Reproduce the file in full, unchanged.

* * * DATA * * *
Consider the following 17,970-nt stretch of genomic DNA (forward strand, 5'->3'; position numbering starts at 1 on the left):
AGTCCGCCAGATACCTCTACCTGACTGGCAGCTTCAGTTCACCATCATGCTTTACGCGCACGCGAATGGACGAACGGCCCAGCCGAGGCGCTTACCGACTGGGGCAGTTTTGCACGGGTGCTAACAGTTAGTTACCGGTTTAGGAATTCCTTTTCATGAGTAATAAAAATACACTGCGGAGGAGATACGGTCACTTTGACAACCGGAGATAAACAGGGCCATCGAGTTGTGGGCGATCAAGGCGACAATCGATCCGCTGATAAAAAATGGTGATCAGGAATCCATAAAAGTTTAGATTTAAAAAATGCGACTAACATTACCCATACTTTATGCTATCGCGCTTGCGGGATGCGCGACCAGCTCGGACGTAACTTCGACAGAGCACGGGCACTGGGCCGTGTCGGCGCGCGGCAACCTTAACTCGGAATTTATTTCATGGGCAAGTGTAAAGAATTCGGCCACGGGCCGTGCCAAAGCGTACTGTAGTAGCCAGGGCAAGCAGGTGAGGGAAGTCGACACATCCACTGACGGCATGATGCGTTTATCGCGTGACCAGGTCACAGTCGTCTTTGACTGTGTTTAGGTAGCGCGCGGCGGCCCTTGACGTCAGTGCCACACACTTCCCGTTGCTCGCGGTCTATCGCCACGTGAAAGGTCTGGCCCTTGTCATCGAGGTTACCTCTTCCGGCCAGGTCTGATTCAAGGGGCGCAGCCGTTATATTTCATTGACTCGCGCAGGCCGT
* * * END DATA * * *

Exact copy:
Consider the following 17,970-nt stretch of genomic DNA (forward strand, 5'->3'; position numbering starts at 1 on the left):
AGTCCGCCAGATACCTCTACCTGACTGGCAGCTTCAGTTCACCATCATGCTTTACGCGCACGCGAATGGACGAACGGCCCAGCCGAGGCGCTTACCGACTGGGGCAGTTTTGCACGGGTGCTAACAGTTAGTTACCGGTTTAGGAATTCCTTTTCATGAGTAATAAAAATACACTGCGGAGGAGATACGGTCACTTTGACAACCGGAGATAAACAGGGCCATCGAGTTGTGGGCGATCAAGGCGACAATCGATCCGCTGATAAAAAATGGTGATCAGGAATCCATAAAAGTTTAGATTTAAAAAATGCGACTAACATTACCCATACTTTATGCTATCGCGCTTGCGGGATGCGCGACCAGCTCGGACGTAACTTCGACAGAGCACGGGCACTGGGCCGTGTCGGCGCGCGGCAACCTTAACTCGGAATTTATTTCATGGGCAAGTGTAAAGAATTCGGCCACGGGCCGTGCCAAAGCGTACTGTAGTAGCCAGGGCAAGCAGGTGAGGGAAGTCGACACATCCACTGACGGCATGATGCGTTTATCGCGTGACCAGGTCACAGTCGTCTTTGACTGTGTTTAGGTAGCGCGCGGCGGCCCTTGACGTCAGTGCCACACACTTCCCGTTGCTCGCGGTCTATCGCCACGTGAAAGGTCTGGCCCTTGTCATCGAGGTTACCTCTTCCGGCCAGGTCTGATTCAAGGGGCGCAGCCGTTATATTTCATTGACTCGCGCAGGCCGT